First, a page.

There are other trials, or at least 1 other trial in Australia (PAEAN), which seems to have completed enrolment but has not yet reported outcomes, so it is possible that this will change, but it seems unlikely as there isn’t a hint of an advantage of Epo in the HEAL trial. The PAEAN trial also is in babies under hypothermia, and also plans to randomize prior to 24 hours of age.
The outcomes of babies with HIE after hypothermia remain problematic, there are many infants with long term motor or intellectual difficulties, and further research will be essential. What should be the next trials? There are of course a few already being performed, one promising therapy being studied in a multicentre European trial is allopurinol, in the ALBINO trial, with a sample size of over 800 it will be the largest trial yet of HIE; large trials are needed for this condition, as the chance of seeing an impact as great as the impact of hypothermia are small, but moderate improvements in outcomes, needing large sample sizes to show them with certainty, could be very important. There are a couple of small trials of melatonin, which suggest a possible impact, and a current multicentre trial in Italy has a sample size of only 100, which is underpowered for all except dramatic effects.
This figure from a 2015 review article suggested some other possibilities
The most easily investigated of those possibilities are the same ones that I wrote about 10 years ago! I still think that prophylactic high-dose phenobarbitone is worth investigating, with the same rationale, a small RCT pre the cooling era showed benefit, there are theoretical and some pre-clinical data suggesting a role also.
But for now, there is no proven therapy that improves outcomes beyond the benefits, important and real but limited, of therapeutic hypothermia.
To understand the full picture all trials should report the rate of fetal asphyxia and stillbirths in the population studied. Ian Grant used to say that the quality of obstetric care could be measured by the frequency of neonatal seizures. There is no better neuro-protection than good obstetric care.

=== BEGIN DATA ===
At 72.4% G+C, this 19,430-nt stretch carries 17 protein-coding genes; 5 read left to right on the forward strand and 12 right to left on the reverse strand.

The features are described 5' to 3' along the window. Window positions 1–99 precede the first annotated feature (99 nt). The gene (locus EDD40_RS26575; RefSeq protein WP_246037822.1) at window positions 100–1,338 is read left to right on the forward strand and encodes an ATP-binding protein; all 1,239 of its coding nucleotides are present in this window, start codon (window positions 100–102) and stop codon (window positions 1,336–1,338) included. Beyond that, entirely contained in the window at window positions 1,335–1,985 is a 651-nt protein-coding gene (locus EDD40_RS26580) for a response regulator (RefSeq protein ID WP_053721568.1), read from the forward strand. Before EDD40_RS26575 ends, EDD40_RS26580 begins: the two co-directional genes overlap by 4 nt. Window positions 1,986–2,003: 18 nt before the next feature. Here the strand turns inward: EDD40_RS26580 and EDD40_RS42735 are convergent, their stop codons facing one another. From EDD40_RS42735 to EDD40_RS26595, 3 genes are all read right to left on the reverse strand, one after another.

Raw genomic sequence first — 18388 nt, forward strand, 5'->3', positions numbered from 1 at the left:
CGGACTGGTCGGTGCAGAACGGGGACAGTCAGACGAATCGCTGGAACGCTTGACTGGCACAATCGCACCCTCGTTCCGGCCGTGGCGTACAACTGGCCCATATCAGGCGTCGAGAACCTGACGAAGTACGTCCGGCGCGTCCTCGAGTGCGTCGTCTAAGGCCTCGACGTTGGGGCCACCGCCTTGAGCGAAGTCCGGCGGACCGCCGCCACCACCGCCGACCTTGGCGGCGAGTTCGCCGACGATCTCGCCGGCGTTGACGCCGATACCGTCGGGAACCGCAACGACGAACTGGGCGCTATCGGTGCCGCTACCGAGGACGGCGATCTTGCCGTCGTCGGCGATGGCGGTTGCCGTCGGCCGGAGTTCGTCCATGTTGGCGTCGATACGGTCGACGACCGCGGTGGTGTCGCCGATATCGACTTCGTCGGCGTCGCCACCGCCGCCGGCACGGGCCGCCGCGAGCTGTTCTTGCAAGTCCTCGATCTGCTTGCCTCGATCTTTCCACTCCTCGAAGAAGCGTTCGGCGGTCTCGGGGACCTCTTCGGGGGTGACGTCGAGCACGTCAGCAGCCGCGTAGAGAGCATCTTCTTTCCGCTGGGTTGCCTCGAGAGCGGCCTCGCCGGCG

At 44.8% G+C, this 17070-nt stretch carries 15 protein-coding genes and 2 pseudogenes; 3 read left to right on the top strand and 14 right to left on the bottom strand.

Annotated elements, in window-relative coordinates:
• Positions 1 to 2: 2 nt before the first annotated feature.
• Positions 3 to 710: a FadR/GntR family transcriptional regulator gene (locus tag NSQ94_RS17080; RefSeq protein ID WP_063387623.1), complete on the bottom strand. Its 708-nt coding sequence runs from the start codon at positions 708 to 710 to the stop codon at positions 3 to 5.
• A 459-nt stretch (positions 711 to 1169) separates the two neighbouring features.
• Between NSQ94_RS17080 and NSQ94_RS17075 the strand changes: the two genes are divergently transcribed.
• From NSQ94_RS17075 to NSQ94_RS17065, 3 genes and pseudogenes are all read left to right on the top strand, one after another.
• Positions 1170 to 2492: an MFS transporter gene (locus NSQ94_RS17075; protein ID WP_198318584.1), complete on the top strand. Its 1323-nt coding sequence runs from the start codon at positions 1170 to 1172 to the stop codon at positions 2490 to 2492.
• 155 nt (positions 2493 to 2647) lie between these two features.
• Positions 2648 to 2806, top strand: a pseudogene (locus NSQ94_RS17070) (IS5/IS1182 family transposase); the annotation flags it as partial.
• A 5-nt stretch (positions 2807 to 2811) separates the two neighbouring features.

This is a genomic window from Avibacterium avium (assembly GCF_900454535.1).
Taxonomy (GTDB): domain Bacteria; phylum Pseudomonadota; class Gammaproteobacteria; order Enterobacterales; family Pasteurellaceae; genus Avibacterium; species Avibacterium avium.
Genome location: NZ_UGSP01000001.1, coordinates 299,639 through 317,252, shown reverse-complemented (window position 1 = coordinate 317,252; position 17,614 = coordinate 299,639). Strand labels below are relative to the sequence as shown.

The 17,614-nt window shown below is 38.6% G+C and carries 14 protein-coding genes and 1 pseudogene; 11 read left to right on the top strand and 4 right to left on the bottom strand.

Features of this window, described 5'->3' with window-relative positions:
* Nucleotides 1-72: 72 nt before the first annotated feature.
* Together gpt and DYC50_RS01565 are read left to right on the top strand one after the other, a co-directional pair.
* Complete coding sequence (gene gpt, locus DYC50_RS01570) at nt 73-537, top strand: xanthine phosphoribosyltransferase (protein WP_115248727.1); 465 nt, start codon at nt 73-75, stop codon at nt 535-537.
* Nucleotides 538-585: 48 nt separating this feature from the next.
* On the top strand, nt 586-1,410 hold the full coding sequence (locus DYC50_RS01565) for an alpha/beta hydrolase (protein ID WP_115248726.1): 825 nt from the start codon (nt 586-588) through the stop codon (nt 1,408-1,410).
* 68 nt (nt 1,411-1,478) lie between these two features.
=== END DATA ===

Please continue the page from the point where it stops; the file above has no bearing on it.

I understand what you are saying, but to truly know the denominator would be difficult! The population data wouldn’t help to know if Erythropoietin was effective, for an individually randomized trial. I think the population data would be more important for observational or epidemiologic studies.
Even with the best Obstetrics, cases still occur, with uterine rupture, massive abruptions, cord prolapse, unpredictable cases of shoulder dystocia and so on. In our practice there are not that many that are clearly avoidable, although there are sometimes things that could be improved. Prevention is always the best medicine, but some things can’t be prevented.
Another good review. I especially like that you allude to the possibility that therapeutic hypothermia alone has the major benefit, with no additional benefit of the adjunctive therapy Epo. I just hope that readers of the manuscript don’t withhold Epo in patients that do not qualify for hypothermia (prematurity, arrival at center after 6 hours) when there is a hint of efficacy in several studies. I don’t think we can ethically study Epo as a primary/solitary treatment for HIE when the data suggests benefit of hypothermia, but maybe a larger multicenter trial can be done with Epo vs supportive care in babies who don’t qualify for hypothermia based on accepted criteria.
I think that is true, we do need more studies of Epo when cooling is not available. It is one of the reasons that I was critical of the suggestion in the HEAL trial that Epo increased adverse effects, as I don’t think the data really support that interpretation, and it might inhibit further trials if it is taken as true. Currently the trials suggest that, in the absence of cooling, Epo is at least not harmful, even if we cannot be sure that it is helpful.